Then, 5 minutes after finishing it and putting it on the floor to examine, the cat ran over it with her razor sharp back claws and used it as some sort of launch pad and ripped two huge holes in the goddamn thing. gently caress.

Debbie Metallica
Jun 7, 2001



Viet Timh posted:

Just finished making this:



It's a "back pack" for my dog. We're going camping this summer and it's a 2 hour hike to the site. I figure I could put his food in this and a couple toys. It also has two loops designed to hold water bottles in case he needs a drink during the hike.



I designed it so it would attach to his harness.



It's got a couple of workmanship flaws in it but it's the first thing I've ever done without some kind of pattern.
That looks great! And don't worry about the flaws if it's your own pattern. Whenever I mess up on something I'm working up myself, I just call it a prototype. :) Plus, if it works- who cares!?

Debbie Metallica
Jun 7, 2001



Goldaline posted:

Always meant to learn cathedral window quilting--decided to try it in wool.

I know you're hardcore and all but goddamn, do you have a deathwish?

Of course, I'm the laziest quilter in the world so I shouldn't make fun...

Debbie Metallica
Jun 7, 2001



I have a zillion scraps/fat quarters given to me by my granny in law that I'm trying to burn through and it's taking forever. It's unfortunate because I'm way too lazy to do any complicated piecing.

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Debbie Metallica
Jun 7, 2001



madlilnerd posted:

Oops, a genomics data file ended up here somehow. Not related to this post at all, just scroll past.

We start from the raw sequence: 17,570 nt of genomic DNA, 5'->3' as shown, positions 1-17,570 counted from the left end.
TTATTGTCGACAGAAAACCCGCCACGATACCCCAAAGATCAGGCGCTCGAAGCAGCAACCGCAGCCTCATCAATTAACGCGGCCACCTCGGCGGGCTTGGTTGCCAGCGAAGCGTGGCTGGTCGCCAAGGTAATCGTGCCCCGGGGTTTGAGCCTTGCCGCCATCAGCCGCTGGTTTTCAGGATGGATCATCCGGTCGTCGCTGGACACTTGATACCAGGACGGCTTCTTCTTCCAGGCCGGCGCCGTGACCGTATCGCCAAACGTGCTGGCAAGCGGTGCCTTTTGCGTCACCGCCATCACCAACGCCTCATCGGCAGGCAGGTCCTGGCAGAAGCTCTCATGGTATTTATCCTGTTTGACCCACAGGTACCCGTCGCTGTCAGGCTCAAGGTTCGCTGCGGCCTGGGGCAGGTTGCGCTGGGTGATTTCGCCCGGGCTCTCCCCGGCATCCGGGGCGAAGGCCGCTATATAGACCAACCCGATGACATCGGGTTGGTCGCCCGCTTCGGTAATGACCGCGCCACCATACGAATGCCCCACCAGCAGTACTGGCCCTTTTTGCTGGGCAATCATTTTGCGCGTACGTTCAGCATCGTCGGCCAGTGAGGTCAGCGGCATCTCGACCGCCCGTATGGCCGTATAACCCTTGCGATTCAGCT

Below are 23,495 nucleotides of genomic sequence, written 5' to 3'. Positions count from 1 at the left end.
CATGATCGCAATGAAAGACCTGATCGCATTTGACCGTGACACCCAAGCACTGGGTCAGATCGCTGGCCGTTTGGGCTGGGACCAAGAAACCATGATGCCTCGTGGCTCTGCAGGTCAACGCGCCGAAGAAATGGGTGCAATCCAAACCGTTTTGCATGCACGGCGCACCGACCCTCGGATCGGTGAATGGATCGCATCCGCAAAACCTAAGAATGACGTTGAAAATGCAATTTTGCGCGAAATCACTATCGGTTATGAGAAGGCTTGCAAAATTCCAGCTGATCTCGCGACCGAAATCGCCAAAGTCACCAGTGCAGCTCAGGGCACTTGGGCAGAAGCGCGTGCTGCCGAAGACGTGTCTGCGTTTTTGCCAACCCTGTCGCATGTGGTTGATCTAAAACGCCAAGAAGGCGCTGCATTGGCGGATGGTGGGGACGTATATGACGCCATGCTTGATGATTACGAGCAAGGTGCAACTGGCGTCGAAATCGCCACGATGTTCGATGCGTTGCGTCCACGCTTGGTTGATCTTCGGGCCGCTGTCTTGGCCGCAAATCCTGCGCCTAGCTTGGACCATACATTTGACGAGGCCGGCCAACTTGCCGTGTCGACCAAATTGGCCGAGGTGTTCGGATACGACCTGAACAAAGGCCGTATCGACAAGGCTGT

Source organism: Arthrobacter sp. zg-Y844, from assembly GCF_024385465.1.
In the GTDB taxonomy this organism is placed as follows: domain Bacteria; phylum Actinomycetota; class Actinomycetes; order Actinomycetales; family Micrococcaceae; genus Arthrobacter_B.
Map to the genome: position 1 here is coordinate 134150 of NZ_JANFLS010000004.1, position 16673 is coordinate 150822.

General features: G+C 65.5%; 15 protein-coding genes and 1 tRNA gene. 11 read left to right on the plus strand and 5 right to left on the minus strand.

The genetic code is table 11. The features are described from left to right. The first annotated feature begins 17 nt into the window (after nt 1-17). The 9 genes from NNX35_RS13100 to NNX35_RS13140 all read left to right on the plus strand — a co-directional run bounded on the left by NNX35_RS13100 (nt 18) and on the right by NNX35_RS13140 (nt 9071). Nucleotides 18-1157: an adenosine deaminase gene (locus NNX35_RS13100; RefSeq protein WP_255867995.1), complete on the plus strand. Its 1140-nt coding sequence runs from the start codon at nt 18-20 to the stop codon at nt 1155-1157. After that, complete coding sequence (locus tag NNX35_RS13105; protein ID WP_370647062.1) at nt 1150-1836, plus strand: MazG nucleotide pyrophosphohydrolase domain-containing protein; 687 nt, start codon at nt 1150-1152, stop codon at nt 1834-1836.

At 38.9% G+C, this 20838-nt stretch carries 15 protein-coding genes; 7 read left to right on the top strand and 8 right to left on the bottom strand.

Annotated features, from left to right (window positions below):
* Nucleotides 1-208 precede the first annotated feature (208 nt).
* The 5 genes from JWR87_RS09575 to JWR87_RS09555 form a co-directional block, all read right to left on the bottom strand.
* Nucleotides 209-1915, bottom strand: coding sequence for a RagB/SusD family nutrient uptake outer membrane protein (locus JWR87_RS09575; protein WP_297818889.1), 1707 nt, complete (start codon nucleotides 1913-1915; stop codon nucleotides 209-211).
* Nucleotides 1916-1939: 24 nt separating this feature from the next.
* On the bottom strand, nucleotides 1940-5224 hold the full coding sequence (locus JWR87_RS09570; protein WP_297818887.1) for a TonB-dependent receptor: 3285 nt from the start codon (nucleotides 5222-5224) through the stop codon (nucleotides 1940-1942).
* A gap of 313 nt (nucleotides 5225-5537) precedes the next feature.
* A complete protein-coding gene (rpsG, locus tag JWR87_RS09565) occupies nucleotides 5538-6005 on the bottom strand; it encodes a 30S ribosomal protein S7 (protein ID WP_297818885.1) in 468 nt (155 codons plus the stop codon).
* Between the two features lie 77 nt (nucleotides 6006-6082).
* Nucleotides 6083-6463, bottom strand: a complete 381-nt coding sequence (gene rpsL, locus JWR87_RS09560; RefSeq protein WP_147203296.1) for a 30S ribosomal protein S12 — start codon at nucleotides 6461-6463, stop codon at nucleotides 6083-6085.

I love your sock monkey print; do you know where you got it from or was it just from your granny?

Granny got it, but I've seen similar prints at the smaller fabric stores here (I actually found something very similar for another scrap quilt I made recently). I'll dig around my scrap bag for the edges to see if that sheds any light on the deal.

Debbie Metallica
Jun 7, 2001



Yep! That's it. Thanks. :)

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Debbie Metallica
Jun 7, 2001



Lots of people do it entirely by hand, I think it's all about how much time it takes you to do things and how prim and proper your hand stitching is. I think that, unless you're someone who can spend a ton of time just working on patches in front of the TV, it's dangerously close to an unfinished project if you actually have a life. I see all hand-quilted stuff and think "yeah, that's fantastic- I have to work and I have other things to do around the house when I get in, so NO."

You definitely want batting in there. The parts that I typically do completely by hand would be the actual quilting- the stitching that holds the layers together- because my machine just won't quite cooperate with me when it comes to machine quilting. I talk myself into liking this more because it gives it a homey feel.

Most of my actual fabric for quilting has come from smaller shops, but it means I typically pay more even if I get really unique fabrics. I browse the remnants at Joanne's sometimes too but more often than not it's fabric I wouldn't want. With my last quilt (not the monkey one, prior to it) I mixed in some more expensive fat quarters that I'd purchased from a local fabric store with scraps from other projects- I'd estimate the fabric cost of it to be around $80 (including batting). I honestly have no idea what a realistic price range would be because I very rarely go out and buy fabric with something in mind, I tend to get grabby when I see stuff that I like and then figure out a gameplan later.

edit: The more I think on it, the more I think that $80's a bad estimate. Maybe I'm being a little too generous- it was probably closer to $65 considering fabric actually used? This is why it's a bad idea to buy fabric and then plot it out later- you never have an accurate idea of what each quilt "cost" you to make!